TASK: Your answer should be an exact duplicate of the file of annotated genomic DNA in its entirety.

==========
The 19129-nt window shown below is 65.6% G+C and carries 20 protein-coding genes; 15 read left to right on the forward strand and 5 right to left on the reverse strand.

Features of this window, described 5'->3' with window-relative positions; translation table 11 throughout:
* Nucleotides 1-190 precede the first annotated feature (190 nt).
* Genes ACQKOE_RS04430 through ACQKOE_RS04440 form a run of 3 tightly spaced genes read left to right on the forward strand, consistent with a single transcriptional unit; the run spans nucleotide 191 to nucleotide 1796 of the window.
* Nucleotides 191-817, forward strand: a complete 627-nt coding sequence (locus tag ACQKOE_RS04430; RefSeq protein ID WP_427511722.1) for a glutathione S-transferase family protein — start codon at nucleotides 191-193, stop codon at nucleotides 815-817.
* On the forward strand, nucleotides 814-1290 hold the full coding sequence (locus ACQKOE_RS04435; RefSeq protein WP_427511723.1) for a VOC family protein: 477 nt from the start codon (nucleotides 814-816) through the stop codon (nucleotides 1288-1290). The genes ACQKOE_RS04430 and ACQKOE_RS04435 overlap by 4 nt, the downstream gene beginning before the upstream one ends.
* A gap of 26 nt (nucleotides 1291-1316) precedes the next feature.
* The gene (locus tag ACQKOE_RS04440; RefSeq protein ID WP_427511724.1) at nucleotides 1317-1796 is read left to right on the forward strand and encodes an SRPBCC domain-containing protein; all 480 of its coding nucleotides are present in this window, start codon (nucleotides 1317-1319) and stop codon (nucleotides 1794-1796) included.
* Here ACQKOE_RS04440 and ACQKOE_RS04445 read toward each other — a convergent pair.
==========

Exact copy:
The 19129-nt window shown below is 65.6% G+C and carries 20 protein-coding genes; 15 read left to right on the forward strand and 5 right to left on the reverse strand.

Features of this window, described 5'->3' with window-relative positions; translation table 11 throughout:
* Nucleotides 1-190 precede the first annotated feature (190 nt).
* Genes ACQKOE_RS04430 through ACQKOE_RS04440 form a run of 3 tightly spaced genes read left to right on the forward strand, consistent with a single transcriptional unit; the run spans nucleotide 191 to nucleotide 1796 of the window.
* Nucleotides 191-817, forward strand: a complete 627-nt coding sequence (locus tag ACQKOE_RS04430; RefSeq protein ID WP_427511722.1) for a glutathione S-transferase family protein — start codon at nucleotides 191-193, stop codon at nucleotides 815-817.
* On the forward strand, nucleotides 814-1290 hold the full coding sequence (locus ACQKOE_RS04435; RefSeq protein WP_427511723.1) for a VOC family protein: 477 nt from the start codon (nucleotides 814-816) through the stop codon (nucleotides 1288-1290). The genes ACQKOE_RS04430 and ACQKOE_RS04435 overlap by 4 nt, the downstream gene beginning before the upstream one ends.
* A gap of 26 nt (nucleotides 1291-1316) precedes the next feature.
* The gene (locus tag ACQKOE_RS04440; RefSeq protein ID WP_427511724.1) at nucleotides 1317-1796 is read left to right on the forward strand and encodes an SRPBCC domain-containing protein; all 480 of its coding nucleotides are present in this window, start codon (nucleotides 1317-1319) and stop codon (nucleotides 1794-1796) included.
* Here ACQKOE_RS04440 and ACQKOE_RS04445 read toward each other — a convergent pair.